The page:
Tilman G.,Genetic and Epigenetic Alterations of Genomes Research Group |
Arnoult N.,Genetic and Epigenetic Alterations of Genomes Research Group |
Lenglez S.,Genetic and Epigenetic Alterations of Genomes Research Group |
Van Beneden A.,Genetic and Epigenetic Alterations of Genomes Research Group |
And 3 more authors.
Epigenetics | Year: 2012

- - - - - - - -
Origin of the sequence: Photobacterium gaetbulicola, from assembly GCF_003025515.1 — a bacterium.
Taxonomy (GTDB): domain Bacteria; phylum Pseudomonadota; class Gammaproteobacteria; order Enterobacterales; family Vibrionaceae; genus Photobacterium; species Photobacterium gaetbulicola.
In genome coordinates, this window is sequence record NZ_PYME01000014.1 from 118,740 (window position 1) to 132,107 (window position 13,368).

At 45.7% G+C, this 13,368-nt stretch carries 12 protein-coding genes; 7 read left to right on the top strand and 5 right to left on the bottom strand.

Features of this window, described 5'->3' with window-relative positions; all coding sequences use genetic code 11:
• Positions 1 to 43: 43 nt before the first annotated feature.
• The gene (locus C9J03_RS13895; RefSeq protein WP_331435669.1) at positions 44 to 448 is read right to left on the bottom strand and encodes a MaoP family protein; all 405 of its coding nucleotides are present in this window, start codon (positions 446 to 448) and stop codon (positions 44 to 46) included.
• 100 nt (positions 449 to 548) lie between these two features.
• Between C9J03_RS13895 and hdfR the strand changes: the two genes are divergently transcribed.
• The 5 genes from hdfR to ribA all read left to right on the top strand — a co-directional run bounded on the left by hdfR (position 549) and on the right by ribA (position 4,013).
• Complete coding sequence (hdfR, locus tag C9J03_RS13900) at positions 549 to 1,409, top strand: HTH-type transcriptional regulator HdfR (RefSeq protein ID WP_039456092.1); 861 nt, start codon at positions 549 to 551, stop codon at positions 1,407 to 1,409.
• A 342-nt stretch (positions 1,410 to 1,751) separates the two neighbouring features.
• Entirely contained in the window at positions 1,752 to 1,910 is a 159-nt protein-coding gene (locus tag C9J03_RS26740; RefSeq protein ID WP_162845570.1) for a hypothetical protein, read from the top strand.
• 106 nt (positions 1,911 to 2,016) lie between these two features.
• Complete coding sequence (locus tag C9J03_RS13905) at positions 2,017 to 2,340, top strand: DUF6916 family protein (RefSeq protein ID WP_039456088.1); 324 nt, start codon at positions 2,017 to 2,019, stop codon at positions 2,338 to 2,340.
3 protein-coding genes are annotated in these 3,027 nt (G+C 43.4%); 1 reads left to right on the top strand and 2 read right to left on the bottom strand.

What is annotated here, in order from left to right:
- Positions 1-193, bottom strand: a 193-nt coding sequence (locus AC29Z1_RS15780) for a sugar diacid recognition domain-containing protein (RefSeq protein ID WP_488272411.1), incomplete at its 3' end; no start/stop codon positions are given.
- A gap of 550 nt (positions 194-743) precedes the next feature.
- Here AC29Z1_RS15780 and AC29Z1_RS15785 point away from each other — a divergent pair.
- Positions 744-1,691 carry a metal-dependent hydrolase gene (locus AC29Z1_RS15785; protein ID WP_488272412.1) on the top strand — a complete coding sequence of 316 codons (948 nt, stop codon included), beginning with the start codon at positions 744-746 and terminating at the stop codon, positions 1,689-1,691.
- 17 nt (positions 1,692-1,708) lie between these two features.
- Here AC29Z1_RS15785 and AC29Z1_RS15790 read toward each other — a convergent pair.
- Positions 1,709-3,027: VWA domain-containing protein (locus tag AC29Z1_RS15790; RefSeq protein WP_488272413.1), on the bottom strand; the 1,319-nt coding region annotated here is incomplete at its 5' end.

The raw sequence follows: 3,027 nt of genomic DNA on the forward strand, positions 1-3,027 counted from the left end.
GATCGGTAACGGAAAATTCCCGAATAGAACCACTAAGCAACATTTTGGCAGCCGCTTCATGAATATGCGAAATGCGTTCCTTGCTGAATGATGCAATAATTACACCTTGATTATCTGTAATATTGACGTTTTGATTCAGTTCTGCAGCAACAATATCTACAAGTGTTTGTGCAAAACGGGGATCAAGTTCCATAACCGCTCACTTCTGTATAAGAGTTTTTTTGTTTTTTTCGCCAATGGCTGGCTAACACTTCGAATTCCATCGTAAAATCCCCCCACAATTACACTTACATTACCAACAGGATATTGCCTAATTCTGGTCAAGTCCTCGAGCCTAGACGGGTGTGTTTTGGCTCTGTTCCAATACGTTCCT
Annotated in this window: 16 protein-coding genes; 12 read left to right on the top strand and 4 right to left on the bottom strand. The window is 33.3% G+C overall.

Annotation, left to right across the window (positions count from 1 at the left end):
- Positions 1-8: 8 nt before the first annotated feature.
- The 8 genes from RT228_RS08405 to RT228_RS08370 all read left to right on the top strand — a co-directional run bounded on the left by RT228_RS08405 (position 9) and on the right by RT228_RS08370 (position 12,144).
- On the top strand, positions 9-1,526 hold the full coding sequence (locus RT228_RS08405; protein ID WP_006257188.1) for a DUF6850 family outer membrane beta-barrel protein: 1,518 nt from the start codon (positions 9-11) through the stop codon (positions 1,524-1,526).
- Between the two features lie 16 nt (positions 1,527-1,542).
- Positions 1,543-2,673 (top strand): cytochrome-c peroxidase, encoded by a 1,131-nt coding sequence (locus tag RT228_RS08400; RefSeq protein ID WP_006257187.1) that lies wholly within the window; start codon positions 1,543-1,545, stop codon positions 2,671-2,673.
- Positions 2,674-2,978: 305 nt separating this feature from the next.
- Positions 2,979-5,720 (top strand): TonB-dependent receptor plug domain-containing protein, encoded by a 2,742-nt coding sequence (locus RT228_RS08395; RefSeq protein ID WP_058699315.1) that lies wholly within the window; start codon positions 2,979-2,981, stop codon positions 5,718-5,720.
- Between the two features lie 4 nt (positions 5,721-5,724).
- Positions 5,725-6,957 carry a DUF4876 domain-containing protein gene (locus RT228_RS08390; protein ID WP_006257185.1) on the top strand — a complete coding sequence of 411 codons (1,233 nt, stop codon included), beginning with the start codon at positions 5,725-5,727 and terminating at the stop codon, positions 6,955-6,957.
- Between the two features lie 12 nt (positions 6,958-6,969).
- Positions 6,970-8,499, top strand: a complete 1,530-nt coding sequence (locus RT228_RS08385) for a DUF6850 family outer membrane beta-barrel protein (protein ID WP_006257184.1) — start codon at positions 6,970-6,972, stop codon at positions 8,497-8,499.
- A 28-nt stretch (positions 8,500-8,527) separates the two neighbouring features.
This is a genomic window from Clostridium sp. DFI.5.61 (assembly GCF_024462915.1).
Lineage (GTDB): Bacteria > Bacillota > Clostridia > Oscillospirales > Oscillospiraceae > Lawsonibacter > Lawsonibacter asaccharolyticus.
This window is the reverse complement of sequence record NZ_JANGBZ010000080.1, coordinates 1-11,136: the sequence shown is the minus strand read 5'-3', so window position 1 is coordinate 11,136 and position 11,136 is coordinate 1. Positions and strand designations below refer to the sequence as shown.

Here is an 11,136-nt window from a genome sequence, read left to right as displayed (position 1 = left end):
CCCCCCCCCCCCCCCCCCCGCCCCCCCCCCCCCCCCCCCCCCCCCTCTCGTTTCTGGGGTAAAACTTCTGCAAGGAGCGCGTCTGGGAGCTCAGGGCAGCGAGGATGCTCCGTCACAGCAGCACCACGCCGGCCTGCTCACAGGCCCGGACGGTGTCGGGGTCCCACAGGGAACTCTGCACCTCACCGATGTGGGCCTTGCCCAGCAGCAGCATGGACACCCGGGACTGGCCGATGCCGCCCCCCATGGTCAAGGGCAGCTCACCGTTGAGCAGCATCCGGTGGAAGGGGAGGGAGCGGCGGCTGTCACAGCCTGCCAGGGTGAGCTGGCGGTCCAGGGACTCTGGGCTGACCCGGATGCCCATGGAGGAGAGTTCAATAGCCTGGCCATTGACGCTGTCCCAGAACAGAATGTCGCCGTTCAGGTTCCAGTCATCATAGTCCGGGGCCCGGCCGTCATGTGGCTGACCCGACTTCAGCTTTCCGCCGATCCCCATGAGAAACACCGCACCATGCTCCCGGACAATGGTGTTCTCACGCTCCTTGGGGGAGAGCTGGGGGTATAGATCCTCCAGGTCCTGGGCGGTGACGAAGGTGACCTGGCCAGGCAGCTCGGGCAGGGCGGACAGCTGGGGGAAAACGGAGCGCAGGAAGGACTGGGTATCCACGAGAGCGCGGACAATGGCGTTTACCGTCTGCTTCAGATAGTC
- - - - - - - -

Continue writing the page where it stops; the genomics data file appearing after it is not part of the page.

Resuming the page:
Epigenetic dysfunctions, including DNA methylation alterations, play major roles in cancer initiation and progression. Although it is well established that gene promoter demethylation activates transcription, it remains unclear whether hypomethylation of repetitive heterochromatin similarly affects expression of non-coding RNA from these loci. Understanding how repetitive non-coding RNAs are transcriptionally regulated is important given that their established upregulation by the heat shock (HS) pathway suggests important functions in cellular response to stress, possibly by promoting heterochromatin reconstruction. We found that, although pericentromeric satellite 2 (Sat2) DNA hypomethylation is detected in a majority of cancer cell lines of various origins, DNA methylation loss does not constitutively hyperactivate Sat2 expression, and also does not facilitate Sat2 transcriptional induction upon heat shock. In melanoma tumor samples, our analysis revealed that the HS response, frequently upregulated in tumors, is probably the main determinant of Sat2 RNA expression in vivo. Next, we tested whether HS pathway hyperactivation may drive Sat2 demethylation. Strikingly, we found that both hyperthermia and hyperactivated RasV12 oncogene, another potent inducer of the HS pathway, reduced Sat2 methylation levels by up to 27% in human fibroblasts recovering from stress. Demethylation occurred locally on Sat2 repeats, resulting in a demethylation signature that was also detected in cancer cell lines with moderate genome-wide hypomethylation. We therefore propose that upregulation of Sat2 transcription in response to HS pathway hyperactivation during tumorigenesis may promote localized demethylation of the locus. This, in turn, may contribute to tumorigenesis, as demethylation of Sat2 was previously reported to favor chromosomal rearrangements. © 2012 Landes Bioscience. Source